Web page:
Can You Use Any Charger With Any Mobile Phone, Notebook, Camera, or Tablet?
Every cell phone, notebook, and tablet appear to come with their own charger. If you are like me, you have probably compiled quite a few chargers through the years. So the question becomes: is it safe to use a charger with your phone, notebook, camera, or tablet that isn’t the original manufacturer’s charger which came with the device?
Kinds of Chargers
In this guide, we’ll focus on three types of chargers: laptop chargers, micro USB chargers (these are used with phones, tablet computers, and cameras), and Apple Lightning Connectors. While some devices have chargers using a slightly different head or charging cable, these are the most common.
Laptop chargers are rather unique to the device they include. However, there may be some generic chargers which boast the ability to be interchanged between notebooks. This always requires changing of this charger”head” and may not be the best charging amperage or voltage to your device.
Micro USBs are theoretically designed to be interchangeable, and are standard in many smartphones, Android devices, and tablets. Micro USB chargers typically have the same voltage, but may draw various amps. I’ll explain this further later and how to know whether the charger is safe to use (depending on its listed amps and voltage).
Apple Lightning Connectors are standard on all new Apple devices, including iPads and iPods. For older devices with a 30-pin charge interface, a connector can be used to control the Lightning Connector.
The Plugs Must Be The Same
In order for a charger to be used on another device, it’s essential that the plug of the charger (the”head”) fit securely into the charging port of the device. Micro USBs are the same across the board as far as charging heads, whilst notebook chargers are often specific to both make and model. However, the plug fitting securely is just 1 part of this equation.
How Voltage and Amperage Matter
Somewhere on the power brick of the charger you’ll find a label with the charger’s voltage (V) and amperage (A). For other types of chargers, like a smartphone charger, this information is usually located at the base of the charger, where it would meet up with the wall. For the device you’re attempting to control, the voltage and amperage required will be found on the battery that came with the device or on the manufacturer’s website.
Voltage is how much power the charger will draw into the device, or how much is being”pushed” into the apparatus by the charger. A phone will usually pull up to approximately 5V, though a notebook can pull up to 25V. A charger must equal the voltage required by the device.
Amperage is how fast power is”pulled” into the device, or how much electricity is used by the device. The amount of volts will never change, but the amount of amps that the device pulls may change based on how hard the device is working. The number that you locate on the battery that came with your device are the max amount of amps that can be pulled by the device. The amount found on the charger is how many amps can be pulled at once. In order to exchange chargers, the amp number on the charger must equal or exceed the amp number recorded on the device’s battery. If a device is paired with a charger that cannot support the amp requirement, it can burn out the power source and kill the device.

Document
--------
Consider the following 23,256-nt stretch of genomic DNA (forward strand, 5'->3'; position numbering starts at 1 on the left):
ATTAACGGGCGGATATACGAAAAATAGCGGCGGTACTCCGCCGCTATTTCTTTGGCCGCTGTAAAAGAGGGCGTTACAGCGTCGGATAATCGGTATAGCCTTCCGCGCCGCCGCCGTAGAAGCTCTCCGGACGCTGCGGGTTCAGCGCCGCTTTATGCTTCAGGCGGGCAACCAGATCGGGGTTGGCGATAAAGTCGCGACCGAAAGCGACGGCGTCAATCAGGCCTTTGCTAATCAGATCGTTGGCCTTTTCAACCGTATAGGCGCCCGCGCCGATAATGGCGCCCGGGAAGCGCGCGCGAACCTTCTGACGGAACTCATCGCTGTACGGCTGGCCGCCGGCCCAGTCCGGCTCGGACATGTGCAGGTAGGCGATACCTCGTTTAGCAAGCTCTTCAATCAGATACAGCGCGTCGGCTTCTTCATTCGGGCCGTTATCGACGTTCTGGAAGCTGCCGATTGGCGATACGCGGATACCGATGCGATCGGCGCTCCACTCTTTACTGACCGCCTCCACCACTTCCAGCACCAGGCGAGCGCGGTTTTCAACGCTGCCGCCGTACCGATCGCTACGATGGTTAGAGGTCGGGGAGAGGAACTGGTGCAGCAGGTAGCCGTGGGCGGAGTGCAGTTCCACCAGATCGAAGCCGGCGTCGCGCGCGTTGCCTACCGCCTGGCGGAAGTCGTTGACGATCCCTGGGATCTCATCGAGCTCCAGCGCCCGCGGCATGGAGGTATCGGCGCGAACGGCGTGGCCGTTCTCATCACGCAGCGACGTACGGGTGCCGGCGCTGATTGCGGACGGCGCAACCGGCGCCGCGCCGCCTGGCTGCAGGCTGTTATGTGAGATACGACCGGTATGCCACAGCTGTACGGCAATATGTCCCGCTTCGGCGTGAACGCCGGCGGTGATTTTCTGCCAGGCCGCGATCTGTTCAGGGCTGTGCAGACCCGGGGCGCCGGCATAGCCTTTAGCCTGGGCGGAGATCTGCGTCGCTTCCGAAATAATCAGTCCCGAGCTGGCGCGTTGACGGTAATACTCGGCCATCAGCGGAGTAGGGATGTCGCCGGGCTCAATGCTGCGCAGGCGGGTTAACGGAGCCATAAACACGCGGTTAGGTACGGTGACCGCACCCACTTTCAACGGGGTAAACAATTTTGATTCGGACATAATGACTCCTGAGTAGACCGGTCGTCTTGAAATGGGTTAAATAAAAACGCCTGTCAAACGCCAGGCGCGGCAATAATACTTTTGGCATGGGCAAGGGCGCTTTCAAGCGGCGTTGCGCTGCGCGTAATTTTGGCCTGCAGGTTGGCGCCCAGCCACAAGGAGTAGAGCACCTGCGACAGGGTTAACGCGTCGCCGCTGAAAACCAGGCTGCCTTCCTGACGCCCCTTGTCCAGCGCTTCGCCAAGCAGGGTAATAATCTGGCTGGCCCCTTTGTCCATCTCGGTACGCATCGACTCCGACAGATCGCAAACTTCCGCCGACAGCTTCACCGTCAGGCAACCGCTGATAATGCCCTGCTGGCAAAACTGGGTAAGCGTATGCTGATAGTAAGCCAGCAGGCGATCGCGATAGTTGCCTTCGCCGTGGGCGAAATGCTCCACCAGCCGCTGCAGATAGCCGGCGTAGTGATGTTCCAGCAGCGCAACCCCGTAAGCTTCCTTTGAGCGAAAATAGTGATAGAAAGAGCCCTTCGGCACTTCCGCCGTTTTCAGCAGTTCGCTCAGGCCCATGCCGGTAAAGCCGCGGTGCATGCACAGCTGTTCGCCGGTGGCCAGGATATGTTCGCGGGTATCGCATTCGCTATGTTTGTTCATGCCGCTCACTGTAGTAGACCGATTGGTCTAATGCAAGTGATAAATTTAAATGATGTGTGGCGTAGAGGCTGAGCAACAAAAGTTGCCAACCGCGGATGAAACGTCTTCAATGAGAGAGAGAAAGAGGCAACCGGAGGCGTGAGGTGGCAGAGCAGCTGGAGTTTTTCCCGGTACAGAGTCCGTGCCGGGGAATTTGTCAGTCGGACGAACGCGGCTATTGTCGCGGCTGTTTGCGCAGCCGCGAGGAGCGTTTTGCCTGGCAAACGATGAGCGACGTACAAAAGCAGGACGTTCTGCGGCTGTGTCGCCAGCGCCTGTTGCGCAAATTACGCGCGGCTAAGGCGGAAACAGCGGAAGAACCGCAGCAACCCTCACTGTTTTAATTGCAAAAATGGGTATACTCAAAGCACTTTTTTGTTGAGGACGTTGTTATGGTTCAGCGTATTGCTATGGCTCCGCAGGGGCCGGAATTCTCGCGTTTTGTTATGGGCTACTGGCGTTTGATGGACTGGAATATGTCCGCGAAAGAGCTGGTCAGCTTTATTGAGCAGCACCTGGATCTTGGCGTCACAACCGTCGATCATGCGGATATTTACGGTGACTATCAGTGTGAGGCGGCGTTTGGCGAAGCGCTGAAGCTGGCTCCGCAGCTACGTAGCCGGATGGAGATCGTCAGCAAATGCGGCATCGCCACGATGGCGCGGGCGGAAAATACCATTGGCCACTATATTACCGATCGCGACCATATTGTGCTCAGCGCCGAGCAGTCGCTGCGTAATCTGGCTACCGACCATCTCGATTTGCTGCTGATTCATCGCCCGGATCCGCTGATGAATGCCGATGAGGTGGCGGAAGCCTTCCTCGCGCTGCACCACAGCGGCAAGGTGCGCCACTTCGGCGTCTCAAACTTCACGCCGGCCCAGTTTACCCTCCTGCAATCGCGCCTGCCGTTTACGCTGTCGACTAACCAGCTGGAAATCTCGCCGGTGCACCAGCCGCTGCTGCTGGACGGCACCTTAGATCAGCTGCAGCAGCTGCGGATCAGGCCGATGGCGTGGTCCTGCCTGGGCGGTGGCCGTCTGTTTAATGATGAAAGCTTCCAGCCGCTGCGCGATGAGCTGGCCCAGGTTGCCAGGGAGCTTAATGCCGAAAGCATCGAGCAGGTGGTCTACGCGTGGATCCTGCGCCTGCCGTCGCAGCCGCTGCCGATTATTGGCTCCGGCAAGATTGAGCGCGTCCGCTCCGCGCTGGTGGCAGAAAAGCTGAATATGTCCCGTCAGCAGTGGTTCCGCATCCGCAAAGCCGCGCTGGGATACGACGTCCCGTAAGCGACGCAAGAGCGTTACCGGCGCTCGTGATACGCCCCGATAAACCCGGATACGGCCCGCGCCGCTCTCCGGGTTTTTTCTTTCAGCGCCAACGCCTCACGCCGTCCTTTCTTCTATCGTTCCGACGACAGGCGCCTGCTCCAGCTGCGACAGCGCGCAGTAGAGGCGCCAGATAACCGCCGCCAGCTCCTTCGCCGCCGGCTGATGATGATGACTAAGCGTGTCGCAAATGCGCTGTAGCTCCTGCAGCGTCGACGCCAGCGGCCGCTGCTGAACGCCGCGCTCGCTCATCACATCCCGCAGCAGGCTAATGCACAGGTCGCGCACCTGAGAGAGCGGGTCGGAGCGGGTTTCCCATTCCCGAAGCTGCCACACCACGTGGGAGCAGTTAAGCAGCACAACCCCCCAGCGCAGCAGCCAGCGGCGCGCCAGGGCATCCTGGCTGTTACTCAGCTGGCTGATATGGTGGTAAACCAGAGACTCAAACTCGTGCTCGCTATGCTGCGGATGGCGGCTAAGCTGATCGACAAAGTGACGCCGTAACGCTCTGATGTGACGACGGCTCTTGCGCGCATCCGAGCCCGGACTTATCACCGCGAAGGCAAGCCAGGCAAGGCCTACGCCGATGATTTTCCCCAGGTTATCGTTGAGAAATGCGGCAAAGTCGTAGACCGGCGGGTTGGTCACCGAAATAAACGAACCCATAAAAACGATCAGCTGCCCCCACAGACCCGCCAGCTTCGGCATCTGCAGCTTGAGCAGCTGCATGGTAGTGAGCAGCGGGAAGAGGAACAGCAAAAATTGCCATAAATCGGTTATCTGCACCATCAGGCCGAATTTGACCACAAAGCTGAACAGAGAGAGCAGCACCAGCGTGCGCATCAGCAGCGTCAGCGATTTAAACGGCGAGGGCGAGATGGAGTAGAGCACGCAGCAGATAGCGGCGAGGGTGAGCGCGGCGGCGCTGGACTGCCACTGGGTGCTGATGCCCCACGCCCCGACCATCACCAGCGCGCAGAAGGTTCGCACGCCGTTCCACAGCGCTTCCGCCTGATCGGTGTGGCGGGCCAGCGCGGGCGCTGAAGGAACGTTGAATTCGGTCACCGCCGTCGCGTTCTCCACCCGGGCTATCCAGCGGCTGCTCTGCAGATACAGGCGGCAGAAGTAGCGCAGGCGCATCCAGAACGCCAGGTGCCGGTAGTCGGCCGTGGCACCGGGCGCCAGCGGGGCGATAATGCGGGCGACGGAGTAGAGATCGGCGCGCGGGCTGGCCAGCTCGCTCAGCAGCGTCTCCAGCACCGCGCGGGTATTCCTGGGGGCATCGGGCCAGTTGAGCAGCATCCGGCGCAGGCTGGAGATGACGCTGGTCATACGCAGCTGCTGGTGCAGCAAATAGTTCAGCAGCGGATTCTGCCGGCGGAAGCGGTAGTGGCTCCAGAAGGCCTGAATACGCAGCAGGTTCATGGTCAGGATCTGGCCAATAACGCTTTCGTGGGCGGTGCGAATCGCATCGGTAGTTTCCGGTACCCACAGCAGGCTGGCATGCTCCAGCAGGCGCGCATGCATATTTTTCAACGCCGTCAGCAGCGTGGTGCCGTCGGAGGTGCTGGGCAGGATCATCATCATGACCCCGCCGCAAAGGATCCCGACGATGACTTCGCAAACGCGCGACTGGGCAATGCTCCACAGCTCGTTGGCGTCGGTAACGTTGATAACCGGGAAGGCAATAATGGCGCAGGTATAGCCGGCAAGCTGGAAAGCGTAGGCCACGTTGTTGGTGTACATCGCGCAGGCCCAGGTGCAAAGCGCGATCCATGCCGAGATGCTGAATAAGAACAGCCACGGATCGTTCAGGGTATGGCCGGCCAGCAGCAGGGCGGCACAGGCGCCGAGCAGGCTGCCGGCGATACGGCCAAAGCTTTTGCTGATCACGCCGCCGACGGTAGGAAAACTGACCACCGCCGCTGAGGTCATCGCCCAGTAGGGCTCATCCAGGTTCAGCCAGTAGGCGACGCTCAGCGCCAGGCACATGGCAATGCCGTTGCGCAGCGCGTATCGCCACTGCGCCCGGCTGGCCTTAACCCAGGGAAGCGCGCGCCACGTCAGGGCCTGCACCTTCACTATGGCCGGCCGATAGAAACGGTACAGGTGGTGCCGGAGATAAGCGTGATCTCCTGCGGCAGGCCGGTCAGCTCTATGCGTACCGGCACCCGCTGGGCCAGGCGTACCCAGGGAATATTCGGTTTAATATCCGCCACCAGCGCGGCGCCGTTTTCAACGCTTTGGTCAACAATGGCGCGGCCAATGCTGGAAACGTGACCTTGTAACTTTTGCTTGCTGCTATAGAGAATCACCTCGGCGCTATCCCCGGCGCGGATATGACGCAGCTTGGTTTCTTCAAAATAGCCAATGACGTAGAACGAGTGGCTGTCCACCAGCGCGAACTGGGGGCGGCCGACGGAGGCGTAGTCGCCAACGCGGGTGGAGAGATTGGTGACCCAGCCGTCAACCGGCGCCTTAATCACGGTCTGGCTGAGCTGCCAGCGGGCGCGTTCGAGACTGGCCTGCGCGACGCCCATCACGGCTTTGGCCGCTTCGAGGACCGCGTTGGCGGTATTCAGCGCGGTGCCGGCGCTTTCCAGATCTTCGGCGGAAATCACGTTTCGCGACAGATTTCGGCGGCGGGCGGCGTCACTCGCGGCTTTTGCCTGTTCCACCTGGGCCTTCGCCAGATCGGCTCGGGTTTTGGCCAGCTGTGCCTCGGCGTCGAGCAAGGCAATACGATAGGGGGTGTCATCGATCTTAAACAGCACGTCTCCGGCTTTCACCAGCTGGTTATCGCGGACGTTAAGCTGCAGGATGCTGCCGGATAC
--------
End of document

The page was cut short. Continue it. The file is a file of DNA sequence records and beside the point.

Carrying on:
So if you have a modern USB device (smart phone, tabletcomputer, or camera) you can plug into a high-amperage USB port and enjoy quicker charging (as long as the voltage is equivalent ). *Website Note: if you have an older device, it might not work with USB interfaces that use the new Battery Charging Specification.
If The Micro USB Charger’s Voltage Is Not 5v…
Some devices might have their voltage listed with a plus/minus on it like this: 5v +- 5%. If this is the case, you may use a charger rated at 4.75 to 5.25v because that rating is telling you is that the apparatus can take 5v minus 5% of 5v = 4.75 volts OR 5v plus 5 percent of 5v = 5.25 volts. So this means anything between 4.75 t0 5.25v is safe to use (so long as the amperage of the charger is equivalent to or greater than the device’s listed amperage).
An interesting thing to note is chargers provide a higher voltage than the batteries that they charge. That is pretty much how they work. There has to be a voltage differential to produce the necessary current flow in the proper way to charge the battery. If you look at your vehicle, it’s a 12V battery, but average alternators provide 13.8 to 14.4V charging voltage to the battery.
The issue with knockoffs, especially cheap knockoffs, is they frequently don’t support the energy needs of the apparatus, or aren’t built to maintain a steady flow safely. Overall, it’s better to stay with the charger made for the device you’re using.
Now You Understand How to Safely & Effectively Swap Chargers
I hope this article was able to help you. Now you know how to safely and efficiently use a charger that did not include your smart phone, notebook, camera, tabletcomputer, or other apparatus. Make sure you follow exactly what we said and you should be ready to go!